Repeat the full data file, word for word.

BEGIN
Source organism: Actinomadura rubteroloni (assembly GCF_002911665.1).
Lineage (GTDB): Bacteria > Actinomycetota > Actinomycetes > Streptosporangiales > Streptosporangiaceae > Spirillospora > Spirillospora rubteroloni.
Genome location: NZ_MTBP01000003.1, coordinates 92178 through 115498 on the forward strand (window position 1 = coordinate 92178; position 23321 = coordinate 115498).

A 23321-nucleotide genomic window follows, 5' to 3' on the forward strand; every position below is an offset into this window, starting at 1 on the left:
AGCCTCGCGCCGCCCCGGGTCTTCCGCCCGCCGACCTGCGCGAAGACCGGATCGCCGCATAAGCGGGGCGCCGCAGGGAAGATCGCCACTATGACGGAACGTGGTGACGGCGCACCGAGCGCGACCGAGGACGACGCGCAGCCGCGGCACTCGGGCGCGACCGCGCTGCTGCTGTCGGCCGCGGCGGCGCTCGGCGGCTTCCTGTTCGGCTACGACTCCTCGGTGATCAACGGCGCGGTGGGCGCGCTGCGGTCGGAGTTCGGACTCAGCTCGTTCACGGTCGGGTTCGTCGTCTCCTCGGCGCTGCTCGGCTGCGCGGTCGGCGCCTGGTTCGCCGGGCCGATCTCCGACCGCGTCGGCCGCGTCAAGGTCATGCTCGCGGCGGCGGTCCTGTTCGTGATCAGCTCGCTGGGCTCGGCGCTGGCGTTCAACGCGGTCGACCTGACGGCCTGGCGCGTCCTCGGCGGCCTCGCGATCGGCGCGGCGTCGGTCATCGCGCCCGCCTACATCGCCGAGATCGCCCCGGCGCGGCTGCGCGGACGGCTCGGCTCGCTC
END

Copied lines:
Source organism: Actinomadura rubteroloni (assembly GCF_002911665.1).
Lineage (GTDB): Bacteria > Actinomycetota > Actinomycetes > Streptosporangiales > Streptosporangiaceae > Spirillospora > Spirillospora rubteroloni.
Genome location: NZ_MTBP01000003.1, coordinates 92178 through 115498 on the forward strand (window position 1 = coordinate 92178; position 23321 = coordinate 115498).

A 23321-nucleotide genomic window follows, 5' to 3' on the forward strand; every position below is an offset into this window, starting at 1 on the left:
AGCCTCGCGCCGCCCCGGGTCTTCCGCCCGCCGACCTGCGCGAAGACCGGATCGCCGCATAAGCGGGGCGCCGCAGGGAAGATCGCCACTATGACGGAACGTGGTGACGGCGCACCGAGCGCGACCGAGGACGACGCGCAGCCGCGGCACTCGGGCGCGACCGCGCTGCTGCTGTCGGCCGCGGCGGCGCTCGGCGGCTTCCTGTTCGGCTACGACTCCTCGGTGATCAACGGCGCGGTGGGCGCGCTGCGGTCGGAGTTCGGACTCAGCTCGTTCACGGTCGGGTTCGTCGTCTCCTCGGCGCTGCTCGGCTGCGCGGTCGGCGCCTGGTTCGCCGGGCCGATCTCCGACCGCGTCGGCCGCGTCAAGGTCATGCTCGCGGCGGCGGTCCTGTTCGTGATCAGCTCGCTGGGCTCGGCGCTGGCGTTCAACGCGGTCGACCTGACGGCCTGGCGCGTCCTCGGCGGCCTCGCGATCGGCGCGGCGTCGGTCATCGCGCCCGCCTACATCGCCGAGATCGCCCCGGCGCGGCTGCGCGGACGGCTCGGCTCGCTC